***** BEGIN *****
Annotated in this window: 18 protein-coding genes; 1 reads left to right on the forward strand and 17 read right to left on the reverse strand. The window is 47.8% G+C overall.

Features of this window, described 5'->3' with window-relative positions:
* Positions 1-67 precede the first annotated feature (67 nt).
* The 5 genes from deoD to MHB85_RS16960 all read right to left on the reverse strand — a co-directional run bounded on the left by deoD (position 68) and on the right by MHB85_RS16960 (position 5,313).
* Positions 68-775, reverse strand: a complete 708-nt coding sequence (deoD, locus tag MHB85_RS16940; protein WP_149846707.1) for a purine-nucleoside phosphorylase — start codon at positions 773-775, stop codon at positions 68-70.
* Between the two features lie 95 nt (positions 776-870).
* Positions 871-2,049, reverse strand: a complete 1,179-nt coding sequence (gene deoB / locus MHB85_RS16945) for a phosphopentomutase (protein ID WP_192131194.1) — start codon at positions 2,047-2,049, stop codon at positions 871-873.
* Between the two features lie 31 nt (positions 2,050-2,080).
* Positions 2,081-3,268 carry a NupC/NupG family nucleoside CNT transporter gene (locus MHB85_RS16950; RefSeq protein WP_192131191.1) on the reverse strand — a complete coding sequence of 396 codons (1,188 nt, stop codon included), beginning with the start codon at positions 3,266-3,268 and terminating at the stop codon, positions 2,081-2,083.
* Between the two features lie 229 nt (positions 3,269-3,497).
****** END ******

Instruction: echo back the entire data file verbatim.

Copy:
Annotated in this window: 18 protein-coding genes; 1 reads left to right on the forward strand and 17 read right to left on the reverse strand. The window is 47.8% G+C overall.

Features of this window, described 5'->3' with window-relative positions:
* Positions 1-67 precede the first annotated feature (67 nt).
* The 5 genes from deoD to MHB85_RS16960 all read right to left on the reverse strand — a co-directional run bounded on the left by deoD (position 68) and on the right by MHB85_RS16960 (position 5,313).
* Positions 68-775, reverse strand: a complete 708-nt coding sequence (deoD, locus tag MHB85_RS16940; protein WP_149846707.1) for a purine-nucleoside phosphorylase — start codon at positions 773-775, stop codon at positions 68-70.
* Between the two features lie 95 nt (positions 776-870).
* Positions 871-2,049, reverse strand: a complete 1,179-nt coding sequence (gene deoB / locus MHB85_RS16945) for a phosphopentomutase (protein ID WP_192131194.1) — start codon at positions 2,047-2,049, stop codon at positions 871-873.
* Between the two features lie 31 nt (positions 2,050-2,080).
* Positions 2,081-3,268 carry a NupC/NupG family nucleoside CNT transporter gene (locus MHB85_RS16950; RefSeq protein WP_192131191.1) on the reverse strand — a complete coding sequence of 396 codons (1,188 nt, stop codon included), beginning with the start codon at positions 3,266-3,268 and terminating at the stop codon, positions 2,081-2,083.
* Between the two features lie 229 nt (positions 3,269-3,497).